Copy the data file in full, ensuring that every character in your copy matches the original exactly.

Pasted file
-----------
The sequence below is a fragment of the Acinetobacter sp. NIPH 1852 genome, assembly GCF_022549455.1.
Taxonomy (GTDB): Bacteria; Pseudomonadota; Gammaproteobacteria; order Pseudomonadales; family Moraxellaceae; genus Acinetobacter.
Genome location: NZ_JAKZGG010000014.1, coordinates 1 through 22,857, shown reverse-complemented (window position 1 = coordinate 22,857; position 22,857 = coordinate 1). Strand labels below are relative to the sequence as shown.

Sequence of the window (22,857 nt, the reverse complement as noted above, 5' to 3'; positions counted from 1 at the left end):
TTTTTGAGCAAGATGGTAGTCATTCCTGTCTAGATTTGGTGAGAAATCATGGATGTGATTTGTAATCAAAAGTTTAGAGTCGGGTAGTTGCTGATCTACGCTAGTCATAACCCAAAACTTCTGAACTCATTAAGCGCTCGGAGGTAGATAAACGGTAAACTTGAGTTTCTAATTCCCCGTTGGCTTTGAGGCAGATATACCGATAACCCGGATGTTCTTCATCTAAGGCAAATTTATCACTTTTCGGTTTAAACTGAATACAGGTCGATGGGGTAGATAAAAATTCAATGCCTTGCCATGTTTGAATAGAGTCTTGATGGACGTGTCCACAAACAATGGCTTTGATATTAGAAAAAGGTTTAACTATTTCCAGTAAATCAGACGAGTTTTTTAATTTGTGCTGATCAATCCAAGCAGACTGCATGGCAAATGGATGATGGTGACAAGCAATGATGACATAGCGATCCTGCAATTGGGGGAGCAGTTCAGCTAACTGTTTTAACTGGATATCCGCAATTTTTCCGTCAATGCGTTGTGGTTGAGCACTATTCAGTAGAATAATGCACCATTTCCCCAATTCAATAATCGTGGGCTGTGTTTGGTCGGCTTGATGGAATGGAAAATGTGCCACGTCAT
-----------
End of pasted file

The sequence below is a fragment of the Acinetobacter sp. NIPH 1852 genome, assembly GCF_022549455.1.
Taxonomy (GTDB): Bacteria; Pseudomonadota; Gammaproteobacteria; order Pseudomonadales; family Moraxellaceae; genus Acinetobacter.
Genome location: NZ_JAKZGG010000014.1, coordinates 1 through 22,857, shown reverse-complemented (window position 1 = coordinate 22,857; position 22,857 = coordinate 1). Strand labels below are relative to the sequence as shown.

Sequence of the window (22,857 nt, the reverse complement as noted above, 5' to 3'; positions counted from 1 at the left end):
TTTTTGAGCAAGATGGTAGTCATTCCTGTCTAGATTTGGTGAGAAATCATGGATGTGATTTGTAATCAAAAGTTTAGAGTCGGGTAGTTGCTGATCTACGCTAGTCATAACCCAAAACTTCTGAACTCATTAAGCGCTCGGAGGTAGATAAACGGTAAACTTGAGTTTCTAATTCCCCGTTGGCTTTGAGGCAGATATACCGATAACCCGGATGTTCTTCATCTAAGGCAAATTTATCACTTTTCGGTTTAAACTGAATACAGGTCGATGGGGTAGATAAAAATTCAATGCCTTGCCATGTTTGAATAGAGTCTTGATGGACGTGTCCACAAACAATGGCTTTGATATTAGAAAAAGGTTTAACTATTTCCAGTAAATCAGACGAGTTTTTTAATTTGTGCTGATCAATCCAAGCAGACTGCATGGCAAATGGATGATGGTGACAAGCAATGATGACATAGCGATCCTGCAATTGGGGGAGCAGTTCAGCTAACTGTTTTAACTGGATATCCGCAATTTTTCCGTCAATGCGTTGTGGTTGAGCACTATTCAGTAGAATAATGCACCATTTCCCCAATTCAATAATCGTGGGCTGTGTTTGGTCGGCTTGATGGAATGGAAAATGTGCCACGTCAT